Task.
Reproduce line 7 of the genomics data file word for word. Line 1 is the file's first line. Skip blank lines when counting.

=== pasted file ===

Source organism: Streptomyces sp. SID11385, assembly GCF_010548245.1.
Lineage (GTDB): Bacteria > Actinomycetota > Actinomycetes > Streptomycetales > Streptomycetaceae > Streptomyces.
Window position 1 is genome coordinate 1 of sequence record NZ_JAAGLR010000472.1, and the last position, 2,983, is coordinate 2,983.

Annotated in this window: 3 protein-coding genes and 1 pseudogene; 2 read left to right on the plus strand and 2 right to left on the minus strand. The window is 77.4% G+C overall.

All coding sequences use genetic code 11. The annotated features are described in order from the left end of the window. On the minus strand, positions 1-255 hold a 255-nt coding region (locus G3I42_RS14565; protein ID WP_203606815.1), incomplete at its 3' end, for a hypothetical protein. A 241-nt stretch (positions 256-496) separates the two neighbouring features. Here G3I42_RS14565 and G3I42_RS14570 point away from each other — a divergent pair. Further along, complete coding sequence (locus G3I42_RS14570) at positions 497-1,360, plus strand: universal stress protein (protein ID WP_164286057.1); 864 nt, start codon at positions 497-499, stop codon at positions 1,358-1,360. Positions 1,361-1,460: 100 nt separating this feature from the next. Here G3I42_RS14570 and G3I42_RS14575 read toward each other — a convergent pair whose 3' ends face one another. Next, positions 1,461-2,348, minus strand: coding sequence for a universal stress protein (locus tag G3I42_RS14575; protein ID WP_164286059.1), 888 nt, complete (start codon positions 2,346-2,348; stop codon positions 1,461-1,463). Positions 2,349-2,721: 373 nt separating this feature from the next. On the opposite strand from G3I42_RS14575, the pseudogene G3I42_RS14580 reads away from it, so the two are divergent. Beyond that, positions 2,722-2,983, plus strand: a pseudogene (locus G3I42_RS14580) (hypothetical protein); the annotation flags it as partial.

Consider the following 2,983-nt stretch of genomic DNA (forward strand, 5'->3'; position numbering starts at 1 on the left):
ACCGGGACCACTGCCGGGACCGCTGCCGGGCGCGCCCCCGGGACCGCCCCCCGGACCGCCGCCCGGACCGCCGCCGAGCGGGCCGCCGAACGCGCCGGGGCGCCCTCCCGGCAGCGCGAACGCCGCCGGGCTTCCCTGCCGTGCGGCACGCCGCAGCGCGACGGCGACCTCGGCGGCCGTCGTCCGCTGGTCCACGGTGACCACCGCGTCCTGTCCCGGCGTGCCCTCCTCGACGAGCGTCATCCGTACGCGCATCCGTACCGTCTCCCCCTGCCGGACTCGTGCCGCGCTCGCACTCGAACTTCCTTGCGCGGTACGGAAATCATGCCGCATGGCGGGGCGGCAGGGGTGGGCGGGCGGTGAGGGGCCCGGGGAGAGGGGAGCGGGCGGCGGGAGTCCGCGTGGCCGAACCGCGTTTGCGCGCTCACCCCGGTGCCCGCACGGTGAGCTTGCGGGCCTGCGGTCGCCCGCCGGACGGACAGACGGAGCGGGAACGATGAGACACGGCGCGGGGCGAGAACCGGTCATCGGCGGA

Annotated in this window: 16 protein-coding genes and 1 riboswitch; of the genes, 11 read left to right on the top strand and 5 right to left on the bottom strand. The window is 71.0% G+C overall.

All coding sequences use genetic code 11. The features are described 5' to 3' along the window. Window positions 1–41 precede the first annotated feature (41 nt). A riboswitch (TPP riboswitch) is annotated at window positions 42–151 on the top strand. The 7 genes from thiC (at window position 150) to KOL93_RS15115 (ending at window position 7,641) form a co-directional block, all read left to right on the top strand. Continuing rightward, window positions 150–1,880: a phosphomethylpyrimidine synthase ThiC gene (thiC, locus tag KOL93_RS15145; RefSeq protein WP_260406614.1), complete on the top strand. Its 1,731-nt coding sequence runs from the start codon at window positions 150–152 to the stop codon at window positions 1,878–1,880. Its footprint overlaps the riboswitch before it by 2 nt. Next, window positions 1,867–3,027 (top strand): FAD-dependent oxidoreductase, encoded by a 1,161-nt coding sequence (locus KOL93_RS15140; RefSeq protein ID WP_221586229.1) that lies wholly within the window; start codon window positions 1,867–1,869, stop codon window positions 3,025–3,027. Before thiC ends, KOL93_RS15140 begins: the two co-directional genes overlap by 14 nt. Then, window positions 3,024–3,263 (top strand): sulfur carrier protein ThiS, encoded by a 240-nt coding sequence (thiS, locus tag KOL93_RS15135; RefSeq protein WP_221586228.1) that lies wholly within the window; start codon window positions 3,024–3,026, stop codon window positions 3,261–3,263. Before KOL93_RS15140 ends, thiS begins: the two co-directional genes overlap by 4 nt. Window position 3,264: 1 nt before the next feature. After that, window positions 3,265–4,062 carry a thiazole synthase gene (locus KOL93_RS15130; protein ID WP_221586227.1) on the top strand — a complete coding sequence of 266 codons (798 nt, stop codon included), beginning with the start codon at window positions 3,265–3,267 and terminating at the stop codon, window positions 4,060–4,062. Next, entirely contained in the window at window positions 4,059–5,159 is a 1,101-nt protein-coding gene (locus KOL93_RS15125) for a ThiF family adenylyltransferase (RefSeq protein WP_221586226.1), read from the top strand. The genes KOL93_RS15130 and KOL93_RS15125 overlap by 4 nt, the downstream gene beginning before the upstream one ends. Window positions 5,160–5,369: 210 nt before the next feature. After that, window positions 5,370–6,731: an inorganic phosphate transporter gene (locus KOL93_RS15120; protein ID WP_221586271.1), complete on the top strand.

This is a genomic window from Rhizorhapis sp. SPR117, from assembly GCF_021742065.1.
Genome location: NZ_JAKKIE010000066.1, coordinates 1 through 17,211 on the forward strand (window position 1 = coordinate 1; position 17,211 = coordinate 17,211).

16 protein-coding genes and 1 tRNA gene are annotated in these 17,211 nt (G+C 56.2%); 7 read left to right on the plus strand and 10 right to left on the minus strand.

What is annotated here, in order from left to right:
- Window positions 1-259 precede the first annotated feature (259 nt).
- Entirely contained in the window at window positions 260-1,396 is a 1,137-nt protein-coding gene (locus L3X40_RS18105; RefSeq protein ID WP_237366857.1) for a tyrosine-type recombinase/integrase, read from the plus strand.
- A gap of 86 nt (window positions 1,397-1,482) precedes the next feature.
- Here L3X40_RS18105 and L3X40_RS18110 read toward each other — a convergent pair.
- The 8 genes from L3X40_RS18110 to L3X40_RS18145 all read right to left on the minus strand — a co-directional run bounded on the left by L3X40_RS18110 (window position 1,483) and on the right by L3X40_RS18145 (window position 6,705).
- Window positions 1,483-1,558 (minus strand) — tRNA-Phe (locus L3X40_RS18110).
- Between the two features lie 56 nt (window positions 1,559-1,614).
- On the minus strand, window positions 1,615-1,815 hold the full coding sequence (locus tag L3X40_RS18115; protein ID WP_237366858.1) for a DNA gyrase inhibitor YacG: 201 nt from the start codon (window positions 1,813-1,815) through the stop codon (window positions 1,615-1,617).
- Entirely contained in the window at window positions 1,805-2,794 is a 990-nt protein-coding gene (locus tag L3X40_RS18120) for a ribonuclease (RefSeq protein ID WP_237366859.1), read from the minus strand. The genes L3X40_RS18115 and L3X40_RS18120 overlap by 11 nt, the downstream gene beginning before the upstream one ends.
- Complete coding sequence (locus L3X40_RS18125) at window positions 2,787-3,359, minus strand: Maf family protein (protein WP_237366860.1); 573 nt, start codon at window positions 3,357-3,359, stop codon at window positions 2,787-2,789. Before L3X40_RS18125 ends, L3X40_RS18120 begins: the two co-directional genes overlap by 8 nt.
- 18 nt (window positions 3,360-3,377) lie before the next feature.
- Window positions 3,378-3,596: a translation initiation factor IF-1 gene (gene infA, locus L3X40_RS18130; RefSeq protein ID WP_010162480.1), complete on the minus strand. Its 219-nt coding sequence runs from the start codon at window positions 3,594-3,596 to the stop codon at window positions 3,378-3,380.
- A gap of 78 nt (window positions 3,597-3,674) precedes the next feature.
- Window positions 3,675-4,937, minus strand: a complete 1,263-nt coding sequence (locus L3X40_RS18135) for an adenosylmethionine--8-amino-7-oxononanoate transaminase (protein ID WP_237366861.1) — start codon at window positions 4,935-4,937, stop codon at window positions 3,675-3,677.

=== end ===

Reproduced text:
ACCGGGACCACTGCCGGGACCGCTGCCGGGCGCGCCCCCGGGACCGCCCCCCGGACCGCCGCCCGGACCGCCGCCGAGCGGGCCGCCGAACGCGCCGGGGCGCCCTCCCGGCAGCGCGAACGCCGCCGGGCTTCCCTGCCGTGCGGCACGCCGCAGCGCGACGGCGACCTCGGCGGCCGTCGTCCGCTGGTCCACGGTGACCACCGCGTCCTGTCCCGGCGTGCCCTCCTCGACGAGCGTCATCCGTACGCGCATCCGTACCGTCTCCCCCTGCCGGACTCGTGCCGCGCTCGCACTCGAACTTCCTTGCGCGGTACGGAAATCATGCCGCATGGCGGGGCGGCAGGGGTGGGCGGGCGGTGAGGGGCCCGGGGAGAGGGGAGCGGGCGGCGGGAGTCCGCGTGGCCGAACCGCGTTTGCGCGCTCACCCCGGTGCCCGCACGGTGAGCTTGCGGGCCTGCGGTCGCCCGCCGGACGGACAGACGGAGCGGGAACGATGAGACACGGCGCGGGGCGAGAACCGGTCATCGGCGGA